Ukrainian band Kalush Orchestra won the Eurovision Song Contest in the early hours of Sunday in a clear show of support for the war-ravaged nation.
The six-member band that mixes traditional folk melodies and contemporary hip hop in a purposeful defence of Ukrainian culture was the sentimental and bookmakers’ favourite among the 25 bands and performers competing in the grand finale. The public vote from home was decisive in securing their victory.
Oleg Psiuk, the band’s frontman, took advantage of the enormous global audience to make impassioned plea to free fighters still trapped beneath a sprawling steel plant in the southern port city of Mariupol following the band’s performance.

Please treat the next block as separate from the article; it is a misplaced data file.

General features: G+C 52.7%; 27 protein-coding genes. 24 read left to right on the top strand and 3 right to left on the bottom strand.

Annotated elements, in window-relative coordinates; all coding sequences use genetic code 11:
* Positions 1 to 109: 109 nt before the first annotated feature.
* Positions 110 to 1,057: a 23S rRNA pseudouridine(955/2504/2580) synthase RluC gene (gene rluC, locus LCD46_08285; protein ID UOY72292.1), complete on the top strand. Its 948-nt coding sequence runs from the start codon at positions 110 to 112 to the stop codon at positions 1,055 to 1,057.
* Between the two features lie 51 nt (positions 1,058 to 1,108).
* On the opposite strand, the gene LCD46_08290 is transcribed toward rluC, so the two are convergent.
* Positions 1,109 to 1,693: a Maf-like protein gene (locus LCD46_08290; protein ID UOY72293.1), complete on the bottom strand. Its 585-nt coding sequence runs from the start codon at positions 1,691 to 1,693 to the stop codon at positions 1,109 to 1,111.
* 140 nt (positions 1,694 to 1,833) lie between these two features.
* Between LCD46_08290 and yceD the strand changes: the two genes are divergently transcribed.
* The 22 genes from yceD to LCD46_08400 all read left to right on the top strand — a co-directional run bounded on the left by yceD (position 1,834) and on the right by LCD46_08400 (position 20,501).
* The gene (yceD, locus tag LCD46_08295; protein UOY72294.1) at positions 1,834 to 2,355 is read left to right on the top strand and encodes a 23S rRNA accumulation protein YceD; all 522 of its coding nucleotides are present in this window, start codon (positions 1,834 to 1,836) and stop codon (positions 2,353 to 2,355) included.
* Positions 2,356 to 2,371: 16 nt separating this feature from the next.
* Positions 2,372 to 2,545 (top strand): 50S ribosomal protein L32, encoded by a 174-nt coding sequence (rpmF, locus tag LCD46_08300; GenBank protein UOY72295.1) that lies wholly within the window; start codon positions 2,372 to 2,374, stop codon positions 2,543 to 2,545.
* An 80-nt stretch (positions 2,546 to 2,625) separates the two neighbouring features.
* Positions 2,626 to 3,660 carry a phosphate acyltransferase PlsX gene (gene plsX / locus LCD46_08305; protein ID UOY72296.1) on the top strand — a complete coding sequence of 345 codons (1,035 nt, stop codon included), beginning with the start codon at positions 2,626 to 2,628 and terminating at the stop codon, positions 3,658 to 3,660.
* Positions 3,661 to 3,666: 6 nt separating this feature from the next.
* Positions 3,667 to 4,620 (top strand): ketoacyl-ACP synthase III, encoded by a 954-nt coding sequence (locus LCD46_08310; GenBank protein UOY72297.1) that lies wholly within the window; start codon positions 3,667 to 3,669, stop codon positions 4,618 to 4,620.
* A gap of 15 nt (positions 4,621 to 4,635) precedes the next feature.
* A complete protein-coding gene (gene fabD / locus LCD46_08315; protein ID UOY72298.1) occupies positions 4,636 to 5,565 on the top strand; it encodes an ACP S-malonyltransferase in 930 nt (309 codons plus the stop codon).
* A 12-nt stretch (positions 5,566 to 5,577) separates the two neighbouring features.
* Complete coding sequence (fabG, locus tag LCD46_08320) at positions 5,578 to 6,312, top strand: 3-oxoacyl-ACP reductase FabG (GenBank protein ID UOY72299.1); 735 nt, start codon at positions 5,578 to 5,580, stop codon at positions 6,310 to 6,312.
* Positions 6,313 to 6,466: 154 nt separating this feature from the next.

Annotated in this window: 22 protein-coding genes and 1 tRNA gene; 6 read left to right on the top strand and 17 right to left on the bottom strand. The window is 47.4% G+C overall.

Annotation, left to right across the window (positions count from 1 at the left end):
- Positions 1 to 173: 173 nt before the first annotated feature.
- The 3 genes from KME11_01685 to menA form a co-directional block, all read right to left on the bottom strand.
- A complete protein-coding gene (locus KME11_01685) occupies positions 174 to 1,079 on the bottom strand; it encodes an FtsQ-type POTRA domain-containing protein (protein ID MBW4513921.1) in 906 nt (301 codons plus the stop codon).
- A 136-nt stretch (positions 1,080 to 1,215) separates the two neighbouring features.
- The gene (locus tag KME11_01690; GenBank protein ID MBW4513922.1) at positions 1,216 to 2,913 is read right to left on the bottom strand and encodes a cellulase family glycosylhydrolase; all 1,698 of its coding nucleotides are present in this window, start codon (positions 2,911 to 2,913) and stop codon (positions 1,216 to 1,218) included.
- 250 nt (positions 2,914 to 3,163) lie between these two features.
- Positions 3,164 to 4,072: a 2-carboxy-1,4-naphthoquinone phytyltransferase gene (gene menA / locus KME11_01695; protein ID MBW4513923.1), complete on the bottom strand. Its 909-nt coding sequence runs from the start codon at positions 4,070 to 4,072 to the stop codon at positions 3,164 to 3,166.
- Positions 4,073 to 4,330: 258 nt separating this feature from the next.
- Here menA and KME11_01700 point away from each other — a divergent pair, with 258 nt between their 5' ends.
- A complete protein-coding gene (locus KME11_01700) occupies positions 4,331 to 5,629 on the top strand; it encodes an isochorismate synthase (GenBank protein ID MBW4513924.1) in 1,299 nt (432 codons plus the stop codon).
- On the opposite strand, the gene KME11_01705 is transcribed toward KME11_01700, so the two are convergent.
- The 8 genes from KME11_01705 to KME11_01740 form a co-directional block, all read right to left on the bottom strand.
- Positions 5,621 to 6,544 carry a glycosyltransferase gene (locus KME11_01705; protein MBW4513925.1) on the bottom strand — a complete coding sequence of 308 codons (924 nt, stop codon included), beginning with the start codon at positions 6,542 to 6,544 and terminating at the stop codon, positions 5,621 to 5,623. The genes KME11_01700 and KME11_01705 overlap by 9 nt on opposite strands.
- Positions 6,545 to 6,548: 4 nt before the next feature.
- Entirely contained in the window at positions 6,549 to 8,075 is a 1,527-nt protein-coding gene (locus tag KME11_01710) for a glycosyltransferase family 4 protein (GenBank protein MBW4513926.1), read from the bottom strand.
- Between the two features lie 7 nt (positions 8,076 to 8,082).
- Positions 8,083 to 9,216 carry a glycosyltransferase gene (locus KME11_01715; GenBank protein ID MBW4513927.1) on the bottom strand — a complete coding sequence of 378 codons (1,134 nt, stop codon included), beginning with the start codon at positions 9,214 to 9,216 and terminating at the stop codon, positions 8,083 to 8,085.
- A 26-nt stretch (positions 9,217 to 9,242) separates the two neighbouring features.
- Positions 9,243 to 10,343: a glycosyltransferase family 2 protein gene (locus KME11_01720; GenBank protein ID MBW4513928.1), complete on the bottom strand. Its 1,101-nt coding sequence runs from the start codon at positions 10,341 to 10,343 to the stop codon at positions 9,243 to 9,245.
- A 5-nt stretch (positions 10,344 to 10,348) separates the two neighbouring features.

“I ask all of you, please help Ukraine, Mariupol. Help Azovstal, right now,” Psiuk said to the live crowd of some 7,500, many of whom gave a standing ovation, and global television audience of millions.
The plea to free the remaining Ukrainian fighters trapped beneath the Azovstal plant by Russians served as a sombre reminder that the hugely popular and at times flamboyant Eurovision song contest was being played out against the backdrop of a war on Europe’s eastern flank.
Ukrainian President Volodymyr Zelensky gave signs that he was watching from Kyiv, and rooting for Ukrainian band.
“Indeed, this is not a war, but nevertheless, for us today, any victory is very important,” Zelensky said, according to a presidential statement. “So, let’s cheer for ours. Glory be to Ukraine!”